Germany

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Abstract

Since 1990, Germany’s party system has seen the addition of two electorally successful new parties – Die Linke on the left, and the Alternative for Germany (AfD) on the right. This chapter considers how Germany’s established parties have reacted to the emergence of these two populist parties and how, in turn, Die Linke and AfD have dealt with their responses. It also scrutinises how Die Linke, as the older of the two newcomers, has reacted to the AfD’s emergence. Focussing on the period between 2008 and 2018, the analysis is guided by the three-fold typology of strategic choice – dismissal, accommodation, and adversarialism – which is employed throughout the book.
The chapter finds that the mainstream parties primarily used the strategies of dismissal and adversarialism vis-à-vis the challenger parties, but also tried the accommodative approach. For example, the Eurozone crisis saw the dismissal of all criticism of ‘bank bailouts’ and ‘rescue packages’ voiced by Die Linke. Criticism coming from the AfD was countered with hostile adversarialism in an attempt to ostracise it. The refugee crisis saw mainstream parties changing strategies. First, they defended Germany’s humanitarian ‘welcome culture’ against the AfD’s strong nativist criticism. Later, they adopted a discourse that sometimes bore resemblance to that of the AfD. Die Linke, losing voters to the AfD over its cosmopolitan positions on immigration, stayed its adversarial course against the right-wing newcomer party despite internal conflict over it.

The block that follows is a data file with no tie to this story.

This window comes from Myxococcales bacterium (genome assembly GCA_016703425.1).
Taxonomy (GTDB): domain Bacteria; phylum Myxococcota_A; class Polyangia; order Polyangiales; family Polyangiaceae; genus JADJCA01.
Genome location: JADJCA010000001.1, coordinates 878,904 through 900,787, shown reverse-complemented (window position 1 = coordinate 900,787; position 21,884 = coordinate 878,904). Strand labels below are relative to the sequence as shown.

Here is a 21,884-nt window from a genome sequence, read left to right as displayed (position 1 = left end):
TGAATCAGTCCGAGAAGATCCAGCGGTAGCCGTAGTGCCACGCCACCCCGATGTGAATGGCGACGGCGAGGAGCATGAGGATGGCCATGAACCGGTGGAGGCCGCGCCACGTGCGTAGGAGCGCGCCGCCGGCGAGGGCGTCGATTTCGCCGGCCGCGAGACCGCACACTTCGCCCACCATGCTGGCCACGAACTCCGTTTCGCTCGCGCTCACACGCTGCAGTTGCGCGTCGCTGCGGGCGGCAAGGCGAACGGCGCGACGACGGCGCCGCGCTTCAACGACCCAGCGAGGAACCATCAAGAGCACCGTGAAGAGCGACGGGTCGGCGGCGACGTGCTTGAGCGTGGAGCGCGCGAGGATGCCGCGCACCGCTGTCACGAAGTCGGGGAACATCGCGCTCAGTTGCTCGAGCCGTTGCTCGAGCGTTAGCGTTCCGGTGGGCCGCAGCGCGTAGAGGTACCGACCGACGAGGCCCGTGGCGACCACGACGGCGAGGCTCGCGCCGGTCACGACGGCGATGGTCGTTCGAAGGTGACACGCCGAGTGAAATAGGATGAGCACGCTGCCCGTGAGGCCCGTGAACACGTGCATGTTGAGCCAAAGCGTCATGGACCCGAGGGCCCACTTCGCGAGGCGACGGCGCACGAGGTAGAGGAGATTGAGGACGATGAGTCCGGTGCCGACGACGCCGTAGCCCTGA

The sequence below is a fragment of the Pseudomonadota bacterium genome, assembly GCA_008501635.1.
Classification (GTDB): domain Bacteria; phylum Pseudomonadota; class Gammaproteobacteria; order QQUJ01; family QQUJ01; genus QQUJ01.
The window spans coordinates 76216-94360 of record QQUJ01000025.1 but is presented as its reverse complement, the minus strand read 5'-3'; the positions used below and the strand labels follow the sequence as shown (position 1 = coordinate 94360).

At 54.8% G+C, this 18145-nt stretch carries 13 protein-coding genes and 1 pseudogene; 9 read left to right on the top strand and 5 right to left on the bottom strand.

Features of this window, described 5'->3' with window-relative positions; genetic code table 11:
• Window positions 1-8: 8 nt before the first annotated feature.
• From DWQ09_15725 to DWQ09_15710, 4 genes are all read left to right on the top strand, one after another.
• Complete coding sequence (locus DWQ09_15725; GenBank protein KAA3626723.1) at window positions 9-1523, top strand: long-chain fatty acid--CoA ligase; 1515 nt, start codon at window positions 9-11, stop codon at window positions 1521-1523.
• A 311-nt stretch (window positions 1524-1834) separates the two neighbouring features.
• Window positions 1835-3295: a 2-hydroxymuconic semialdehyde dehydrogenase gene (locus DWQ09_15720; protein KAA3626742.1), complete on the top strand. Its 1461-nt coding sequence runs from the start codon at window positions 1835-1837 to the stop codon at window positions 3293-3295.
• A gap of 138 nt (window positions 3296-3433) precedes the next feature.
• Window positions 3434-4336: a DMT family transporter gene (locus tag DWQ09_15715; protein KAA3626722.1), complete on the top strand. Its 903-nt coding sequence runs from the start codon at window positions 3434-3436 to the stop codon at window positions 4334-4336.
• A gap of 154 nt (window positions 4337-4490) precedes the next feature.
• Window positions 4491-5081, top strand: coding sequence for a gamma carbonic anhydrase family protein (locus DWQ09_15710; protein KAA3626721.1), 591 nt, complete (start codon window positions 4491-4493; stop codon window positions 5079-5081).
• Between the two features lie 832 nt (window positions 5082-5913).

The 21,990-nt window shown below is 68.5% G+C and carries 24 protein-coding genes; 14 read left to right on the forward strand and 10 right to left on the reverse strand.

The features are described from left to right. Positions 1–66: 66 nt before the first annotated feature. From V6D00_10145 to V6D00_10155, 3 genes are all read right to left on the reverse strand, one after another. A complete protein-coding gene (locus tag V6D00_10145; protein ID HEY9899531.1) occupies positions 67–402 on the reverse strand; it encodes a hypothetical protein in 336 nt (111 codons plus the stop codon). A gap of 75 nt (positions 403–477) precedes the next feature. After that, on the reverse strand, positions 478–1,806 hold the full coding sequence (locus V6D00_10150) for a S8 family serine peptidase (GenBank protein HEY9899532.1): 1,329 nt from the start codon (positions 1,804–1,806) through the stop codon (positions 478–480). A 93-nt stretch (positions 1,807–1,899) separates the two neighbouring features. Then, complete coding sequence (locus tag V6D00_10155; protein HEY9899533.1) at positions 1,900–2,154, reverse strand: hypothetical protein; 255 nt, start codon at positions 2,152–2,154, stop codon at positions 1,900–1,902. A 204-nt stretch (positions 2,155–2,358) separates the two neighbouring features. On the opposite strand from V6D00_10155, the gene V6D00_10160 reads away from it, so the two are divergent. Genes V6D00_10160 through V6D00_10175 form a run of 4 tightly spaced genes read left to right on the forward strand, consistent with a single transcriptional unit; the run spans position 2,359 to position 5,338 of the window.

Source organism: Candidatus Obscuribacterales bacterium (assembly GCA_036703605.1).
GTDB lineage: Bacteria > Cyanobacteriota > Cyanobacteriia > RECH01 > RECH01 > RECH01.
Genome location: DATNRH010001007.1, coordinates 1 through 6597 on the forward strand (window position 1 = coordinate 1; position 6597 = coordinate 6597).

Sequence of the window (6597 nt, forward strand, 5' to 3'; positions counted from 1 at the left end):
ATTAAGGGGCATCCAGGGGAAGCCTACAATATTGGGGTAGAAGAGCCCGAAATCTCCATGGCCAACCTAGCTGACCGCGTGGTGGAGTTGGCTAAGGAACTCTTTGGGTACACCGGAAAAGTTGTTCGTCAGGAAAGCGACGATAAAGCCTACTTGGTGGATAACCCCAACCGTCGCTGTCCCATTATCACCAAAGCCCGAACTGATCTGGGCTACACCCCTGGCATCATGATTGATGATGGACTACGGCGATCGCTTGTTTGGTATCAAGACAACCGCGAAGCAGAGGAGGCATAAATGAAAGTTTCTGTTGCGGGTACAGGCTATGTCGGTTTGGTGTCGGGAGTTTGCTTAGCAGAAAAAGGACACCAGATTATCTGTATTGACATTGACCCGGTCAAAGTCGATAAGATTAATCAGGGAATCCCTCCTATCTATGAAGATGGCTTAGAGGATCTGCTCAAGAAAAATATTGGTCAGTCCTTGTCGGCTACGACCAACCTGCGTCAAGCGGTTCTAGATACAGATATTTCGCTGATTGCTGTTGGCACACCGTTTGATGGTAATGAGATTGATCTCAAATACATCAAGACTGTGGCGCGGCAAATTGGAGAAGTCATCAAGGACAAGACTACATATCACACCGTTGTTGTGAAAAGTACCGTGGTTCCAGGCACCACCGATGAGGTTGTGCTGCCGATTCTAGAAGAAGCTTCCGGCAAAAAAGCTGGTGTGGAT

Original languageEnglish
Title of host publicationPopulism and New Patterns of Political Competition in Western Europe
EditorsDaniele Albertazzi, Davide Vampa
PublisherRoutledge
Chapter6
ISBN (Print)9781138367456, 9781138367449
Publication statusPublished - 31 Dec 2020

Publication series

NameExtremism and Democracy
PublisherRoutledge

Keywords

  • political parties
  • German politics
  • populism
  • challenger parties
  • newcomer parties

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